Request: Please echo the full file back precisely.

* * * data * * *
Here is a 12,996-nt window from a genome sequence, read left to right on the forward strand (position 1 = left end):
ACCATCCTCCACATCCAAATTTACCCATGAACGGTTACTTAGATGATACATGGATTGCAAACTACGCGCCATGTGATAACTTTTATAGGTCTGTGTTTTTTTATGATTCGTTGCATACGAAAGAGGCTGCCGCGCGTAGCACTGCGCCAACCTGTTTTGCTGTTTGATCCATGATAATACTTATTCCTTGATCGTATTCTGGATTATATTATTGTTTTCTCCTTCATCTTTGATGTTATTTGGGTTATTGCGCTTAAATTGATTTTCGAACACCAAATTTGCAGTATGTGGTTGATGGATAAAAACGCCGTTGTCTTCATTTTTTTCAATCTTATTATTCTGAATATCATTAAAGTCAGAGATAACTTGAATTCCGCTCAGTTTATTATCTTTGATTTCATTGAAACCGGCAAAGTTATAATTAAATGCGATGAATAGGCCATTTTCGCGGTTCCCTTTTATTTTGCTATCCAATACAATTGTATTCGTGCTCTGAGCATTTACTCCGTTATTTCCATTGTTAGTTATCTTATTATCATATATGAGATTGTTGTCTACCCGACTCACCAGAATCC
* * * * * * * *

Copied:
Here is a 12,996-nt window from a genome sequence, read left to right on the forward strand (position 1 = left end):
ACCATCCTCCACATCCAAATTTACCCATGAACGGTTACTTAGATGATACATGGATTGCAAACTACGCGCCATGTGATAACTTTTATAGGTCTGTGTTTTTTTATGATTCGTTGCATACGAAAGAGGCTGCCGCGCGTAGCACTGCGCCAACCTGTTTTGCTGTTTGATCCATGATAATACTTATTCCTTGATCGTATTCTGGATTATATTATTGTTTTCTCCTTCATCTTTGATGTTATTTGGGTTATTGCGCTTAAATTGATTTTCGAACACCAAATTTGCAGTATGTGGTTGATGGATAAAAACGCCGTTGTCTTCATTTTTTTCAATCTTATTATTCTGAATATCATTAAAGTCAGAGATAACTTGAATTCCGCTCAGTTTATTATCTTTGATTTCATTGAAACCGGCAAAGTTATAATTAAATGCGATGAATAGGCCATTTTCGCGGTTCCCTTTTATTTTGCTATCCAATACAATTGTATTCGTGCTCTGAGCATTTACTCCGTTATTTCCATTGTTAGTTATCTTATTATCATATATGAGATTGTTGTCTACCCGACTCACCAGAATCC